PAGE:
My plan for the range day was, as I said, FitShot lite.  I had not done any practicing with the holster.  I strapped it on, slipped my gun in it, and that's it.  The FitShot workout I had in mind was:
  • 4 squats (supposed to be goblet squats with weight, but I forgot my weights)
  • 4 tuck jumps
  • 4 release push-ups
It's not a huge workout, but it does involve a fair bit of movement and I'll use it with every holster review I do.

I changed my belt to the web training belt I usually wear out to the range.  Doing so alleviated the pressure across my SI joints that I noticed on my first day of wearing the holster.

When I got to the range, I handed the video camera off to Tara and told her to video tape me as I went through the FitShot.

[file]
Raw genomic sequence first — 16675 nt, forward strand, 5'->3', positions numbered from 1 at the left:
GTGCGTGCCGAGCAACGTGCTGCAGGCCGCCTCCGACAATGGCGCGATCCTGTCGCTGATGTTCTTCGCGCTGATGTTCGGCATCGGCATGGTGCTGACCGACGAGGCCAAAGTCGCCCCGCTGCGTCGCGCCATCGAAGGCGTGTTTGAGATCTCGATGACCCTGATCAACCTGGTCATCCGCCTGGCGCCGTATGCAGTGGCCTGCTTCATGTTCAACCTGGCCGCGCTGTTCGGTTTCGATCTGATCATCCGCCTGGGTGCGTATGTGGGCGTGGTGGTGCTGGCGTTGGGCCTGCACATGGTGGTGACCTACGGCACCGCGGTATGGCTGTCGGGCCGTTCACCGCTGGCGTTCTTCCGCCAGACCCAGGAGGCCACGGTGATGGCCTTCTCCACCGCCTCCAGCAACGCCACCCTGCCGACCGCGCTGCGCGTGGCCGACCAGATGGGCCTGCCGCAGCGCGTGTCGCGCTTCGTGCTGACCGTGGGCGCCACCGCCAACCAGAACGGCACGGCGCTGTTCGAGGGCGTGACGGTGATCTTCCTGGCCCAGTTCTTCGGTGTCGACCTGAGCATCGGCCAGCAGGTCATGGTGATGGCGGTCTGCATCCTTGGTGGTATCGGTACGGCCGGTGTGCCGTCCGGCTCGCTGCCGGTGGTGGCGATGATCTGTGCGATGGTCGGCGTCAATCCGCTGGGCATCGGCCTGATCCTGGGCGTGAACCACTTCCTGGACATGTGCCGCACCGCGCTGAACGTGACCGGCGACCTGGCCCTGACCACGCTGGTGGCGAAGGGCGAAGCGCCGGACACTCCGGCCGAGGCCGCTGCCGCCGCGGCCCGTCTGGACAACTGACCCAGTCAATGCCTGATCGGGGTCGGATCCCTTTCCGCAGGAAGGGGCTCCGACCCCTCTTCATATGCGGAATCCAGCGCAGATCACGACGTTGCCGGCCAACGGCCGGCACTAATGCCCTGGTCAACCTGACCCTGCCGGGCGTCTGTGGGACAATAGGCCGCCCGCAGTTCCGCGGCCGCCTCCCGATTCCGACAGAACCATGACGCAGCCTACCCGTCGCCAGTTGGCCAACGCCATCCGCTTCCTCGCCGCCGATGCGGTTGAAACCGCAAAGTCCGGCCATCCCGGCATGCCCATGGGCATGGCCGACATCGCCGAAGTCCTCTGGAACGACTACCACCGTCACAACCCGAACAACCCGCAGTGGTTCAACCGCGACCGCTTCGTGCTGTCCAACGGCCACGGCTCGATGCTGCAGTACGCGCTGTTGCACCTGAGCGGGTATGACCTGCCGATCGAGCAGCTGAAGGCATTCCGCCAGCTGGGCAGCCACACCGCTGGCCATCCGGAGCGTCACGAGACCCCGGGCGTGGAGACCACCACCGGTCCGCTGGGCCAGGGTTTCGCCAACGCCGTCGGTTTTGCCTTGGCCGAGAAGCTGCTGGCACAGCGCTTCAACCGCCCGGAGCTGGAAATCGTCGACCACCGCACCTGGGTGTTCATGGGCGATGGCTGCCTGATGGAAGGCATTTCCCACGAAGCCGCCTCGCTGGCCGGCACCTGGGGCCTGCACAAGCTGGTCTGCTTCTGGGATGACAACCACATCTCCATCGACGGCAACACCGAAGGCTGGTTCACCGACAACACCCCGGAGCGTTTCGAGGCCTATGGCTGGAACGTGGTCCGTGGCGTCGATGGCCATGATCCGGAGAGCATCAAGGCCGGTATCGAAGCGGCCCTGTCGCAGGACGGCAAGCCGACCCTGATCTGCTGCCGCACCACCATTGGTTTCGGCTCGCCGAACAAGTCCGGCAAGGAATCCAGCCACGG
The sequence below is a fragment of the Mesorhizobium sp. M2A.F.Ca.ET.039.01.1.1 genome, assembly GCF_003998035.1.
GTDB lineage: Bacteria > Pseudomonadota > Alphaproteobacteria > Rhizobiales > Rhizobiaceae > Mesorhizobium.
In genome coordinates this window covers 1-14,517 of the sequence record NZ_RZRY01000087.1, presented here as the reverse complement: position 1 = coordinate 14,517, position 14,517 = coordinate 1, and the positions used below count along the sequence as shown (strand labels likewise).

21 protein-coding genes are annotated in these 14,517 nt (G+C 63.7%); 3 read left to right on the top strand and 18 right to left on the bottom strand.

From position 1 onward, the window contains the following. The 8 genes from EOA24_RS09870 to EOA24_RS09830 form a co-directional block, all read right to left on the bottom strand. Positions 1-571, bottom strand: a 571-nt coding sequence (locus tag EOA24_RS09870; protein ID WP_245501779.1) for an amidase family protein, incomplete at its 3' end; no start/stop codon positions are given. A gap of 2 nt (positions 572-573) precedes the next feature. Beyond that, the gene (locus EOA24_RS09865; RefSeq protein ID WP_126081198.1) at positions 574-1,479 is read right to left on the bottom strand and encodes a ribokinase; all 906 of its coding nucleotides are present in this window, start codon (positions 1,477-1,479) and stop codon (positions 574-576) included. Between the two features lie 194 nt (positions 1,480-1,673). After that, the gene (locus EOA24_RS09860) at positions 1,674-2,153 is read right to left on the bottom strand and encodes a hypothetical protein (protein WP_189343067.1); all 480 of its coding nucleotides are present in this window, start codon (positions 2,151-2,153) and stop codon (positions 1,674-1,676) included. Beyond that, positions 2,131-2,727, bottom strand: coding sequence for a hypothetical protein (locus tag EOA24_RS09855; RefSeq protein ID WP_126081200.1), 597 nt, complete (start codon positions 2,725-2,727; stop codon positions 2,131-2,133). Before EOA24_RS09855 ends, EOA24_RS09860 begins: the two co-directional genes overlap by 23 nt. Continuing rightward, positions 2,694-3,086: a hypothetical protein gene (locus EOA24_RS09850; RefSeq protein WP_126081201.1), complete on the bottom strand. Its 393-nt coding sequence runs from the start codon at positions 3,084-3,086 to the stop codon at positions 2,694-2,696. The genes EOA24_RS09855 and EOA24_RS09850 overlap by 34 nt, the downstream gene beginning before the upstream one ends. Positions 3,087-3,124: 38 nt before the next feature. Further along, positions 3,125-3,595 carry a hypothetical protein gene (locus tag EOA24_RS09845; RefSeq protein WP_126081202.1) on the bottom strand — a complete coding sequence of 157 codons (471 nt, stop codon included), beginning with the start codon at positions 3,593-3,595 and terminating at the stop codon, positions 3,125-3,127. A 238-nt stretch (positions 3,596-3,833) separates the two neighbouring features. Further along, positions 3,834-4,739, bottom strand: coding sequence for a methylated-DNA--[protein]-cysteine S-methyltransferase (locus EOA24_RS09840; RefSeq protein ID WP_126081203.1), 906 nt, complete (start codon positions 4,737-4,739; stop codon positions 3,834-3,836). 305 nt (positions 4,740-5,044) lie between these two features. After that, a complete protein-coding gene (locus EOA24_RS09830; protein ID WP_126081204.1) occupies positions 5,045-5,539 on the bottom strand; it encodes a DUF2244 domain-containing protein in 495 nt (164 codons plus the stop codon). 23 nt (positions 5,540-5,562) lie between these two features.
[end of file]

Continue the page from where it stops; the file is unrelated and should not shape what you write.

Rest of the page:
Unfortunately, the snaps that I was so excited about gave way after my first tuck jump.  I wasn't sure that I it had actually happened until the second snap gave way after my second tuck jump.  At that point I stopped the test.

I so, so wanted to love this holster, but the snaps coming undone were pretty much a deal breaker.  The workmanship on the holster itself is top-notch.  It carries comfortably.  Even after the snaps came undone, my gun was secure in the holster.  But the holster wasn't securely attached to my belt anymore.

Luckily, I think this is an easy fix for Dragon Leatherworks.  Replace the current snaps with sturdier snaps and this holster again moves to the top of my "favorites" list.  I don't mind having to work at unsnapping snaps; it means that they won't come undone at an inopportune moment.  If I can't get a snap undone, it's not the end of the world - I just thread my belt through it like I would a belt holster.

  • well made, good quality leather
  • comfortable to wear when driving
  • holds the gun securely